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Peter_Mould
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re: Fuel vaporization could boost gas mileage, cut emissions
Peter_Mould   3/21/2012 9:43:52 AM
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I have heard that the bmw sirl flap enables more oxygen to get into the engine, enabling better fuel burning. If this fuel vaporisation technique can further improve burning, there will be less carbon emissions.

climer97007
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re: Fuel vaporization could boost gas mileage, cut emissions
climer97007   3/18/2009 7:19:51 PM
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"I am curious how they can claim a more powerful combustion by displacing gas with hot air, everything i've learned about cars says that cold air and a leaner mixture creates more power...but warmer air improves milage since less fuel is needed to keep the air fuel ratio consistant im also curious about how they could control their "auto ignition" without causing premature detonation" When you heat gasoline, it either expands in volume or the pressure goes up or a little of both. These guys appear to be fiddling with the gasoline/air mixture temperature. When heated, the gas/air mix expands so that it takes up more space, same ratio of air to fuel. The air/fuel ratio is not changed. Smokey Yunick did this also, but, I think his patents have expired. In Smokeys case, he was heating the air/gas mix with engine water heat and exhaust heat. Once you get it to a high enough temperature, it is really expanding "fast". And you end up using waaaay less fuel even with the same A/F ratio. If you keep the velocity up, like he did with a turbo, and a fixed manifold size, you also end up with pressure boost. So, in Smokeys case, he boosted the pressure and the air/fuel temperature. And he did it all with waste engine heat, thus increasing the adiabatic efficiency. These guys are using alternator current to provide the heat. But, they are only displacing some of the air/fuel mixture with their hot vapor. Smokey heated the whole thing up. Smokey was able to get almost 250 HP out of half of a Buick V6 (3 cylinders), and was getting 48 MPG when it was put into a Buick Skylark using a automatic with no overdrive (If memory serves). What these guys are claiming seems very realistic to me. But, I'd like to take it a couple steps farther myself. That is, if they are willing to work with me on it. Gene Climer, Beaverton, Oregon. climer97007@yahoo.com 503-642-2017 (H) 503-267-1648 (M)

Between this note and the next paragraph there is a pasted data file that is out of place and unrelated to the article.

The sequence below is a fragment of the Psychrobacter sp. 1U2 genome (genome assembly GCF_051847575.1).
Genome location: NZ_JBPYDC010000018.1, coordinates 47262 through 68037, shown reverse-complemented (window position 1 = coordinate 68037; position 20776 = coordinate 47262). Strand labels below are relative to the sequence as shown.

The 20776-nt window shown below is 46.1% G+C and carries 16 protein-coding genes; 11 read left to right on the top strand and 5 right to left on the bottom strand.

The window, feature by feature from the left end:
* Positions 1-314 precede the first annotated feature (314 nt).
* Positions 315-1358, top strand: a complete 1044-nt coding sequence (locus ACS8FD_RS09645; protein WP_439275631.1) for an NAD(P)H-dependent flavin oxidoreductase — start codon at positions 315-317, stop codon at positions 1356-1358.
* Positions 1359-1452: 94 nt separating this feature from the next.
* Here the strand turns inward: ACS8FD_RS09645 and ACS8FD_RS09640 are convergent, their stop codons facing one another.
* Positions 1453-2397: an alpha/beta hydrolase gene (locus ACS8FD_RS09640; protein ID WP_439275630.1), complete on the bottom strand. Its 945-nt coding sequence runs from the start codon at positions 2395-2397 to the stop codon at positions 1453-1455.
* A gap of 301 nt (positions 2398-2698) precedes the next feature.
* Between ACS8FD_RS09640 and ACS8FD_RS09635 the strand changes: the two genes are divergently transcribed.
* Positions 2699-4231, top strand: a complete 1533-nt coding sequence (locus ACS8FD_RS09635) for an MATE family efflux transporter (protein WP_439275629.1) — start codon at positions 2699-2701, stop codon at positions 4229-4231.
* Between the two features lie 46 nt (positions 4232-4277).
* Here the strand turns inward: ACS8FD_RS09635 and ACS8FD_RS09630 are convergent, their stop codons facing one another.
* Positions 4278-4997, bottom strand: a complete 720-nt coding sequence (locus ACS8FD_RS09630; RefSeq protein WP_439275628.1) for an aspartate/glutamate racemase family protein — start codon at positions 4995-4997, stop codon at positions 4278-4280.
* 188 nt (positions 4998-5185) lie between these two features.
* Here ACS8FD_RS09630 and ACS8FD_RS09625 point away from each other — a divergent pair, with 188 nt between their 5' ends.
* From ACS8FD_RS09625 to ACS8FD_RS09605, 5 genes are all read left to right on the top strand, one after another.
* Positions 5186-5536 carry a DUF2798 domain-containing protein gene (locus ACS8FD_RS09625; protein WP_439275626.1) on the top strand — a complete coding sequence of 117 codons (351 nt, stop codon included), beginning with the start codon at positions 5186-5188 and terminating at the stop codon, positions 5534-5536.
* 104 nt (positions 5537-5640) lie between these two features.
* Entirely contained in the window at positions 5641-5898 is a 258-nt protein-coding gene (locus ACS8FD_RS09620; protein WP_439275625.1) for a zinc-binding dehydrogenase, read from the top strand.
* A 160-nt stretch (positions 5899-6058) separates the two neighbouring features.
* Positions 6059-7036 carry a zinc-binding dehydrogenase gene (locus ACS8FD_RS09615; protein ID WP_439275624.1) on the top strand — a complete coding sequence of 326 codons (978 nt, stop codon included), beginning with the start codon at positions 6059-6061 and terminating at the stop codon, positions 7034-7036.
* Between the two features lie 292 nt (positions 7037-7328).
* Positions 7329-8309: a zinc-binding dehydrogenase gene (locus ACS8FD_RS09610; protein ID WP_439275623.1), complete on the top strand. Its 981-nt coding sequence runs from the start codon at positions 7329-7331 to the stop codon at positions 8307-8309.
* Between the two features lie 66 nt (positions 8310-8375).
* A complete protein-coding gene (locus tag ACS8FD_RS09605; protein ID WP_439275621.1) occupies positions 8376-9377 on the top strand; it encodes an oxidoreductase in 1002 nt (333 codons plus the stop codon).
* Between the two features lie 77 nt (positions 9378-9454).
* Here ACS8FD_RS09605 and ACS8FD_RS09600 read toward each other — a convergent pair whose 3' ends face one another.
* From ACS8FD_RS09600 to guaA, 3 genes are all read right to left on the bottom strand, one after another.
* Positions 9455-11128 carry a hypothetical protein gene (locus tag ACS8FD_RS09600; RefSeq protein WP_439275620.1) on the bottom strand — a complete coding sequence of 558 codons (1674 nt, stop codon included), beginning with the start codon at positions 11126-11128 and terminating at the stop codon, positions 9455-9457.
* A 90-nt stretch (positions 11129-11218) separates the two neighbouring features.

Paul_A/V
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re: Fuel vaporization could boost gas mileage, cut emissions
Paul_A/V   3/12/2009 1:16:38 PM